Two votes away
We have a Southern border crisis with hordes of illegal, undocumented immigrants either housed and/or filtering throughout the country. Gas is up almost a dollar since inauguration. New York Gov. Andrew Cuomo is accused of covering up nursing home deaths and complete, derelict lack of accountability.
The Democratic Party is calm as a cucumber knowing it is two votes away from disposing of the filibuster. Once it is able to have a simple majority, the rapid dismantling of the country will begin. This is guaranteed and will happen shortly.
Congratulations to all of the Trump-hating Triad folks. Your ship has come in. Unfortunately, it is the SS Titanic.
I appreciate the writer of the March 4 letter “Renewable alternatives” for pointing out that attention to energy waste is the right way to reduce greenhouse gases.
According to the U.S. Energy Information Administration, in 2020, more than 73% of U.S. electrical use was by residential, commercial and public buildings: heating, cooling, lighting, elevators, appliances, computers and the machinery that manufactures what we consume.
Electric vehicles are coming right along, thanks to ingenuity and amazing engineering. Our focus must be where nearly three-quarters of our problem lies: building energy consumption.
The Energy Innovation and Carbon Dividend Act (EICDA) is a bipartisan bill setting a tax on the sources of greenhouse gases. Such a tax will greatly accelerate needed upgrading and efficiencies in buildings. Tax proceeds will be distributed to ordinary Americans.
Sensible building improvements help lower energy bills, reduce outages and avoid the need for more power plants. As someone who has been in the building energy engineering field for many years, I know we know how to do this. We just need the right incentives.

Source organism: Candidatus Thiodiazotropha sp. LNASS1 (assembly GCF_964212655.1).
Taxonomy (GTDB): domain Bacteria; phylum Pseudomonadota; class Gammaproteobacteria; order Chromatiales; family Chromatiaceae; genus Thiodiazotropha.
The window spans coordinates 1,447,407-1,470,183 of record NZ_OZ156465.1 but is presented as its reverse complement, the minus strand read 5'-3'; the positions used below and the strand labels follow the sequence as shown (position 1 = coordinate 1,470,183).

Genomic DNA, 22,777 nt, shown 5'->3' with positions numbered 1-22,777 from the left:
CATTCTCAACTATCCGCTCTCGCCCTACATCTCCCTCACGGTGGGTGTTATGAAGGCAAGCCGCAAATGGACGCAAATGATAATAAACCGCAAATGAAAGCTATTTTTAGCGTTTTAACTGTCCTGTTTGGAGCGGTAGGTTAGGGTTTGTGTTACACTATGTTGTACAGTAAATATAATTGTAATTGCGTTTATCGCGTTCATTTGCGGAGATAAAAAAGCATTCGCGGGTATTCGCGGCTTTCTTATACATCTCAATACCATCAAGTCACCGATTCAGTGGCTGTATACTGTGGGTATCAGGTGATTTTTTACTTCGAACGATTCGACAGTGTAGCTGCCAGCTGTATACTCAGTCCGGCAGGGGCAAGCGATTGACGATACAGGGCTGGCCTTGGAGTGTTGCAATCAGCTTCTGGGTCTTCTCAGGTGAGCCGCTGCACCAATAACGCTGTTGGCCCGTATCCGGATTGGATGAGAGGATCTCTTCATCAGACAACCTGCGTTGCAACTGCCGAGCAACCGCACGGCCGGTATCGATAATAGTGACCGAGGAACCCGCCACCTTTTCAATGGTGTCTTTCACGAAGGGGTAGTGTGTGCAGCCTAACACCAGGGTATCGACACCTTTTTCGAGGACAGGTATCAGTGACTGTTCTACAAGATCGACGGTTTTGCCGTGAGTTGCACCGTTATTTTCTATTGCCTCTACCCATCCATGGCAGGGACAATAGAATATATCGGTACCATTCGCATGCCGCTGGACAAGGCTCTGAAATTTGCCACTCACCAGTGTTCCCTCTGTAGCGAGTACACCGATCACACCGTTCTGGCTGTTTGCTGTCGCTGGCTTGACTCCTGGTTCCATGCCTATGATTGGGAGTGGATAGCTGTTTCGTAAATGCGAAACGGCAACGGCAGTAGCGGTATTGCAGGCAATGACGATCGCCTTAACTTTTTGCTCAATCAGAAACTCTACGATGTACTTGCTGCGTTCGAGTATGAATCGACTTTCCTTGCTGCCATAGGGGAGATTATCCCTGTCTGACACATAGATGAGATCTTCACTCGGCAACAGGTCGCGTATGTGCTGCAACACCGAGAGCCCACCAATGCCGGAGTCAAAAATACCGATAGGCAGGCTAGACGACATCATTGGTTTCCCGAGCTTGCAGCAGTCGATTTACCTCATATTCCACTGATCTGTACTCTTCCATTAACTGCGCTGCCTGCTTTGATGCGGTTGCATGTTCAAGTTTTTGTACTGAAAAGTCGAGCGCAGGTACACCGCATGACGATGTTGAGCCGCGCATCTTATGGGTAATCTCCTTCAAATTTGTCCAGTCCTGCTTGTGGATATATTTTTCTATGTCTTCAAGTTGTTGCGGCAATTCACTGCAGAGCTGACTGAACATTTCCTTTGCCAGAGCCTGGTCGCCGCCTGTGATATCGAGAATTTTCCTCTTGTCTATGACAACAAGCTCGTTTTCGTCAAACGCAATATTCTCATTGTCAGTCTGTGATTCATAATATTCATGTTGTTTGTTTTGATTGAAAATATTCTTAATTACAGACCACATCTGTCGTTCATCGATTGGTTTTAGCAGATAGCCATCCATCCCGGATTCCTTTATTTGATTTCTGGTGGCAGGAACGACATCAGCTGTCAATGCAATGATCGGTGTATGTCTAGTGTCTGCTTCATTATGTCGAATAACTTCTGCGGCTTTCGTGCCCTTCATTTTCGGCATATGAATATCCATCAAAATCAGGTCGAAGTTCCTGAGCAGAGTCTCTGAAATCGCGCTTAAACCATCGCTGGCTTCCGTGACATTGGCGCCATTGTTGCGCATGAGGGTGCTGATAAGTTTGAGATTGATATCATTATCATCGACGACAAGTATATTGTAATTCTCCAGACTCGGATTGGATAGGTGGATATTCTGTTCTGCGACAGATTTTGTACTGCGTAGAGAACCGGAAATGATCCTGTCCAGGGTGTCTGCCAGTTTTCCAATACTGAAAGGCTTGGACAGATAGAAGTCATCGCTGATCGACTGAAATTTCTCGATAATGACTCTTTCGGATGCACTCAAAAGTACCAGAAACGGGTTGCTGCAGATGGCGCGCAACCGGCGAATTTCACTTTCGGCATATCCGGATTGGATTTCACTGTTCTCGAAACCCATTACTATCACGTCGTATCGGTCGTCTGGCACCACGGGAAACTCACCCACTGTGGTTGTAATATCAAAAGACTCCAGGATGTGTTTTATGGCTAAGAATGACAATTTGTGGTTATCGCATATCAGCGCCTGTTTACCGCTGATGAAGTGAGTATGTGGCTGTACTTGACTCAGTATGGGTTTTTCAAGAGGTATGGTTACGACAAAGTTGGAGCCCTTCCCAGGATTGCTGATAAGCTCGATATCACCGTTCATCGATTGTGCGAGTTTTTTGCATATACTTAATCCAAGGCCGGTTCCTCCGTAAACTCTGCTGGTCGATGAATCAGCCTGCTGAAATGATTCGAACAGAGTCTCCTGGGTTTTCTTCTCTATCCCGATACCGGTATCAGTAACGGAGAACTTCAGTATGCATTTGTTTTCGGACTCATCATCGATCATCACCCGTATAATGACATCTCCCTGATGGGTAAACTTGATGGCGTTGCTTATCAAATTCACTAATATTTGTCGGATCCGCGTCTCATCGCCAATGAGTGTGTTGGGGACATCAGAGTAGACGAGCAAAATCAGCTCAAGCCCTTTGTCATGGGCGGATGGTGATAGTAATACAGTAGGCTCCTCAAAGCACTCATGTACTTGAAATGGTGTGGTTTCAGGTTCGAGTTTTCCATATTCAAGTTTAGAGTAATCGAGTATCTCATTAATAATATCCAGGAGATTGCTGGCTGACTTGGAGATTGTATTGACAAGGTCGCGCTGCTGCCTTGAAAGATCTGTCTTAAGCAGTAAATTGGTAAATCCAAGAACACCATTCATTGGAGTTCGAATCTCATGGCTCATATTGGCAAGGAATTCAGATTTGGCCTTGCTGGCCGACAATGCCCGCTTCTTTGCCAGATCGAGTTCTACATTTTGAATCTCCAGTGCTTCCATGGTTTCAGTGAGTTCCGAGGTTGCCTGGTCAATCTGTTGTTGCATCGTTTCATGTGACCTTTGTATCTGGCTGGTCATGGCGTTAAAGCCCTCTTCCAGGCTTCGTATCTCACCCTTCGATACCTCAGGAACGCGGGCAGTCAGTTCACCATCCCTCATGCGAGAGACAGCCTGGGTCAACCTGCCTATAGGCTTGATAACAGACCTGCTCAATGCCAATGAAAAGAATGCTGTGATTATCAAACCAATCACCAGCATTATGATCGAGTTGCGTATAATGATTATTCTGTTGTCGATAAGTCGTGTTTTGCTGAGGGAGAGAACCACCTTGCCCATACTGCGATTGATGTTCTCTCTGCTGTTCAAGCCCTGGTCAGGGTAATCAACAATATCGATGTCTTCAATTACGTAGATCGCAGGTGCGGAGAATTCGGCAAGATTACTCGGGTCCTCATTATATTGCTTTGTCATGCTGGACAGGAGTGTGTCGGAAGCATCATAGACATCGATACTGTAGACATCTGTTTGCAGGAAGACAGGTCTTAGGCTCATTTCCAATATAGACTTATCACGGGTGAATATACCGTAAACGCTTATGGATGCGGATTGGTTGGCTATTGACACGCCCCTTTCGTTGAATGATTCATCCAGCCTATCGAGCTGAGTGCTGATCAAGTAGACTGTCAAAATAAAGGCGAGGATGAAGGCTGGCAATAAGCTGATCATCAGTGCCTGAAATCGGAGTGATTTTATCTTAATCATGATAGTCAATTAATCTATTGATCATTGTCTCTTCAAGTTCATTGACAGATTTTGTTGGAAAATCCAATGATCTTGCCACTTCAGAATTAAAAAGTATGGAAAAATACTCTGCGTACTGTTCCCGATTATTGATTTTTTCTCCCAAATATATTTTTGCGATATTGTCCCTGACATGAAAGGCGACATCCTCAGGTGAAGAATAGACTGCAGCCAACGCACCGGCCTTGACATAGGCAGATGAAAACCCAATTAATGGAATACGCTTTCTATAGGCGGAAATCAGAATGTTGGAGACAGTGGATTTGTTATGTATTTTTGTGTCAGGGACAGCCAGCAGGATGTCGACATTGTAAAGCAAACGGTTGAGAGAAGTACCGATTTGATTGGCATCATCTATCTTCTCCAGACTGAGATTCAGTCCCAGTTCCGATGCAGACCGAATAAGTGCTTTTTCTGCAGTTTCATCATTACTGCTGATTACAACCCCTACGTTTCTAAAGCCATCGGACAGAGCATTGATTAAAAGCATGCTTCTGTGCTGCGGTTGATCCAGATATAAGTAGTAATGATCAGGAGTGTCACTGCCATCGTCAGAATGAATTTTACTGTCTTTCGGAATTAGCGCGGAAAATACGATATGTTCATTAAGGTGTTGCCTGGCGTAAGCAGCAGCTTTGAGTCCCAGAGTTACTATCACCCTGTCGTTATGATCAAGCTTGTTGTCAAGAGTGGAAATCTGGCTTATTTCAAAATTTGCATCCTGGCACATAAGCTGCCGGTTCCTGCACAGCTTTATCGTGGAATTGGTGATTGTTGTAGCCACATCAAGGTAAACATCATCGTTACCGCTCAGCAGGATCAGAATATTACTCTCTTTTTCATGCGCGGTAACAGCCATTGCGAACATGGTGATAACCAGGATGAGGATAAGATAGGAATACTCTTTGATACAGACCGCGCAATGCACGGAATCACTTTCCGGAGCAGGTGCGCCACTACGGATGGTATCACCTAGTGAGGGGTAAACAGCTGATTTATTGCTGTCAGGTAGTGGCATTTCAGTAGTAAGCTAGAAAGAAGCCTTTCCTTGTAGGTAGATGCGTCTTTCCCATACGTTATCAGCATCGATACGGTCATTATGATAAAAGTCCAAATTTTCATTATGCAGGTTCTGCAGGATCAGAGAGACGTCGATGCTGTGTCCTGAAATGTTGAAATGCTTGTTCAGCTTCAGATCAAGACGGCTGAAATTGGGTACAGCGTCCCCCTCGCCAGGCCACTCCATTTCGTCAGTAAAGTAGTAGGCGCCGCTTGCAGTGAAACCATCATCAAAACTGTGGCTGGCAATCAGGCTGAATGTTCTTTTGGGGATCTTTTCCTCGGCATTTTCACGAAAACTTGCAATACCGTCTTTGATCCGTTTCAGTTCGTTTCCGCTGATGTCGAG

The EICDA will be that. We can reduce the load on the planet, minimize dangerous weather patterns and slow down the warming of our oceans and rising levels.
The EICDA is being introduced now in both houses of Congress. I plan to support N.C. senators and representatives who back and pass it.
Lynne K. Thomas
I read the Journal article about protected hair styles (“City approves LGBTQ protections,” March 23). Beehive wasn’t included, neither was mullet or comb over — an oversight, I guess.
Then the article listed a string of letters that also can’t be discriminated against. The string ended with the plus symbol (+), which as far as I can tell, is shorthand for “etc.” The letter idea is OK, but too long and confusing, and replaceable with NSIT (Not Straight I Think).
In my research on this topic, I found a variation called “gray sexual” that was not listed in the Journal. I said “That’s me,” since I have gray hair. Then I read the term means the person is in a gray area of behavior — they flip-flop from one variation to another. It has nothing to do with hair color.
I hope city officials take note that they need to add protections for hair color to the city code. While they’re at it, probably should include bald-headed along with assorted types of facial hair. Finally, they should outlaw discrimination against people who smell bad, wear dirty clothes in public and/or have irritating voices.
Back to normal
Like everyone else, I’ve been hurt a lot by the pandemic and all the events that have been canceled because of it. I’m especially going to miss the Twin City Kiwanis Pancake Jamboree (“Ugh! No Pancake Jamboree in 2021,” March 16). Attending every year for the past decade or so has been a lot of fun and an easy way to support an organization that does a lot of good in the community.
This year I’ll be sending my check directly, and for a little more than $8.
Please, everybody, get the COVID vaccine. We’ve all got to cooperate to get back to normal. You won’t be awarded with pancakes, but you can get a free Krispy Kreme doughnut with proof of inoculation.
Phil Ronald Turner